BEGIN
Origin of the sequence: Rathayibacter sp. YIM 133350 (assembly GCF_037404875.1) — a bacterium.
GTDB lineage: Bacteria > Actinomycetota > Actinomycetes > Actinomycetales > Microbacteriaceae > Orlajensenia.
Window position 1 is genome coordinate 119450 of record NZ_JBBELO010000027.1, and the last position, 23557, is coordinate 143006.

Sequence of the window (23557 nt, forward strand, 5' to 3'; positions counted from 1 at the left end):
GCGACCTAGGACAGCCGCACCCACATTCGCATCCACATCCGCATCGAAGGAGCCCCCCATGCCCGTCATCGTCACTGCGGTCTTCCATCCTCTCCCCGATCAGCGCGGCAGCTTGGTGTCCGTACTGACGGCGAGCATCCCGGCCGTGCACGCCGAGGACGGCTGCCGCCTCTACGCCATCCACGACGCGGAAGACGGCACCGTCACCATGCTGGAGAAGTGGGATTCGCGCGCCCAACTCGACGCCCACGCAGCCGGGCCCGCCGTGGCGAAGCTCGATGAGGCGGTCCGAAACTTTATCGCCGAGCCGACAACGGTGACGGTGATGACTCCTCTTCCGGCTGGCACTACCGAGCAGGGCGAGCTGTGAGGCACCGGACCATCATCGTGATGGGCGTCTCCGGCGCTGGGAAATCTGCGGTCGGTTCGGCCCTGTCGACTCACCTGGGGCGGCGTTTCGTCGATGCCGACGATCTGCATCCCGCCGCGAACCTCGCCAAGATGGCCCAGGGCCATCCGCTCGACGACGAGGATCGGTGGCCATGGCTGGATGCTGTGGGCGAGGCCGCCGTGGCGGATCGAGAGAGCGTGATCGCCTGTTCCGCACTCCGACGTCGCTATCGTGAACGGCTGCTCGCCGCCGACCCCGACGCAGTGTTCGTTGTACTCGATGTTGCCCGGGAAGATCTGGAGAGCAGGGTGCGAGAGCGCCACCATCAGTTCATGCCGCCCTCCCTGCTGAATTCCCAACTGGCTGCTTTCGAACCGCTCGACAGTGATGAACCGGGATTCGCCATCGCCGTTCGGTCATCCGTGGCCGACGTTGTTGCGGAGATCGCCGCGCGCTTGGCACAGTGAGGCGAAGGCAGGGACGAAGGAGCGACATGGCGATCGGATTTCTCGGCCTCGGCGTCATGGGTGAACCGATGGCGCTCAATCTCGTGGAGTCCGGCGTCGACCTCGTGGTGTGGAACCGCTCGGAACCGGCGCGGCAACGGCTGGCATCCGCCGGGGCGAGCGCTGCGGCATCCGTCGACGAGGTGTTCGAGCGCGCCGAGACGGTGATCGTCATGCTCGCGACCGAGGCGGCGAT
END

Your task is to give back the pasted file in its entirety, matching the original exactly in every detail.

Origin of the sequence: Rathayibacter sp. YIM 133350 (assembly GCF_037404875.1) — a bacterium.
GTDB lineage: Bacteria > Actinomycetota > Actinomycetes > Actinomycetales > Microbacteriaceae > Orlajensenia.
Window position 1 is genome coordinate 119450 of record NZ_JBBELO010000027.1, and the last position, 23557, is coordinate 143006.

Sequence of the window (23557 nt, forward strand, 5' to 3'; positions counted from 1 at the left end):
GCGACCTAGGACAGCCGCACCCACATTCGCATCCACATCCGCATCGAAGGAGCCCCCCATGCCCGTCATCGTCACTGCGGTCTTCCATCCTCTCCCCGATCAGCGCGGCAGCTTGGTGTCCGTACTGACGGCGAGCATCCCGGCCGTGCACGCCGAGGACGGCTGCCGCCTCTACGCCATCCACGACGCGGAAGACGGCACCGTCACCATGCTGGAGAAGTGGGATTCGCGCGCCCAACTCGACGCCCACGCAGCCGGGCCCGCCGTGGCGAAGCTCGATGAGGCGGTCCGAAACTTTATCGCCGAGCCGACAACGGTGACGGTGATGACTCCTCTTCCGGCTGGCACTACCGAGCAGGGCGAGCTGTGAGGCACCGGACCATCATCGTGATGGGCGTCTCCGGCGCTGGGAAATCTGCGGTCGGTTCGGCCCTGTCGACTCACCTGGGGCGGCGTTTCGTCGATGCCGACGATCTGCATCCCGCCGCGAACCTCGCCAAGATGGCCCAGGGCCATCCGCTCGACGACGAGGATCGGTGGCCATGGCTGGATGCTGTGGGCGAGGCCGCCGTGGCGGATCGAGAGAGCGTGATCGCCTGTTCCGCACTCCGACGTCGCTATCGTGAACGGCTGCTCGCCGCCGACCCCGACGCAGTGTTCGTTGTACTCGATGTTGCCCGGGAAGATCTGGAGAGCAGGGTGCGAGAGCGCCACCATCAGTTCATGCCGCCCTCCCTGCTGAATTCCCAACTGGCTGCTTTCGAACCGCTCGACAGTGATGAACCGGGATTCGCCATCGCCGTTCGGTCATCCGTGGCCGACGTTGTTGCGGAGATCGCCGCGCGCTTGGCACAGTGAGGCGAAGGCAGGGACGAAGGAGCGACATGGCGATCGGATTTCTCGGCCTCGGCGTCATGGGTGAACCGATGGCGCTCAATCTCGTGGAGTCCGGCGTCGACCTCGTGGTGTGGAACCGCTCGGAACCGGCGCGGCAACGGCTGGCATCCGCCGGGGCGAGCGCTGCGGCATCCGTCGACGAGGTGTTCGAGCGCGCCGAGACGGTGATCGTCATGCTCGCGACCGAGGCGGCGAT